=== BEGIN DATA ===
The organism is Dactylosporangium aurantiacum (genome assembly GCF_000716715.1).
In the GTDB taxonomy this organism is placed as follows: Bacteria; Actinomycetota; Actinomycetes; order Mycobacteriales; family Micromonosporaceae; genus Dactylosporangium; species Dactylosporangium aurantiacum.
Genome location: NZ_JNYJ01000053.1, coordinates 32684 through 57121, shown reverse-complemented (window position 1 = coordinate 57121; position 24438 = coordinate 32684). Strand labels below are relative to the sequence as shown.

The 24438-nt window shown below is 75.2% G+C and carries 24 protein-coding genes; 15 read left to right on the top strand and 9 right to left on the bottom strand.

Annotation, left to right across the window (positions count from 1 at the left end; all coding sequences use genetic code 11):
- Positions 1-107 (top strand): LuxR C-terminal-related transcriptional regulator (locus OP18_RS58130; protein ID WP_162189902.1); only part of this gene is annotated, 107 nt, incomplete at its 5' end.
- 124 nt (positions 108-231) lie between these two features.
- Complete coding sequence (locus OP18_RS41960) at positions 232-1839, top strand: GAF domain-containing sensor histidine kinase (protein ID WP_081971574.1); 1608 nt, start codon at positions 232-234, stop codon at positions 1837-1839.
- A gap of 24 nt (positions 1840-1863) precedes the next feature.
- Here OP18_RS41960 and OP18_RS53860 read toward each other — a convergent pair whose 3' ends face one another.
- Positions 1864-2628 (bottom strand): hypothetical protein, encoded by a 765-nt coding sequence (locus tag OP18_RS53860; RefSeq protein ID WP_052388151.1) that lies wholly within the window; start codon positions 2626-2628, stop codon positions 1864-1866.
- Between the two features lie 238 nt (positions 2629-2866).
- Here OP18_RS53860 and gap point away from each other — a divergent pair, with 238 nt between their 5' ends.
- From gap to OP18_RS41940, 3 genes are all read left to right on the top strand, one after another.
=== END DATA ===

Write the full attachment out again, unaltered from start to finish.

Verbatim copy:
The organism is Dactylosporangium aurantiacum (genome assembly GCF_000716715.1).
In the GTDB taxonomy this organism is placed as follows: Bacteria; Actinomycetota; Actinomycetes; order Mycobacteriales; family Micromonosporaceae; genus Dactylosporangium; species Dactylosporangium aurantiacum.
Genome location: NZ_JNYJ01000053.1, coordinates 32684 through 57121, shown reverse-complemented (window position 1 = coordinate 57121; position 24438 = coordinate 32684). Strand labels below are relative to the sequence as shown.

The 24438-nt window shown below is 75.2% G+C and carries 24 protein-coding genes; 15 read left to right on the top strand and 9 right to left on the bottom strand.

Annotation, left to right across the window (positions count from 1 at the left end; all coding sequences use genetic code 11):
- Positions 1-107 (top strand): LuxR C-terminal-related transcriptional regulator (locus OP18_RS58130; protein ID WP_162189902.1); only part of this gene is annotated, 107 nt, incomplete at its 5' end.
- 124 nt (positions 108-231) lie between these two features.
- Complete coding sequence (locus OP18_RS41960) at positions 232-1839, top strand: GAF domain-containing sensor histidine kinase (protein ID WP_081971574.1); 1608 nt, start codon at positions 232-234, stop codon at positions 1837-1839.
- A gap of 24 nt (positions 1840-1863) precedes the next feature.
- Here OP18_RS41960 and OP18_RS53860 read toward each other — a convergent pair whose 3' ends face one another.
- Positions 1864-2628 (bottom strand): hypothetical protein, encoded by a 765-nt coding sequence (locus tag OP18_RS53860; RefSeq protein ID WP_052388151.1) that lies wholly within the window; start codon positions 2626-2628, stop codon positions 1864-1866.
- Between the two features lie 238 nt (positions 2629-2866).
- Here OP18_RS53860 and gap point away from each other — a divergent pair, with 238 nt between their 5' ends.
- From gap to OP18_RS41940, 3 genes are all read left to right on the top strand, one after another.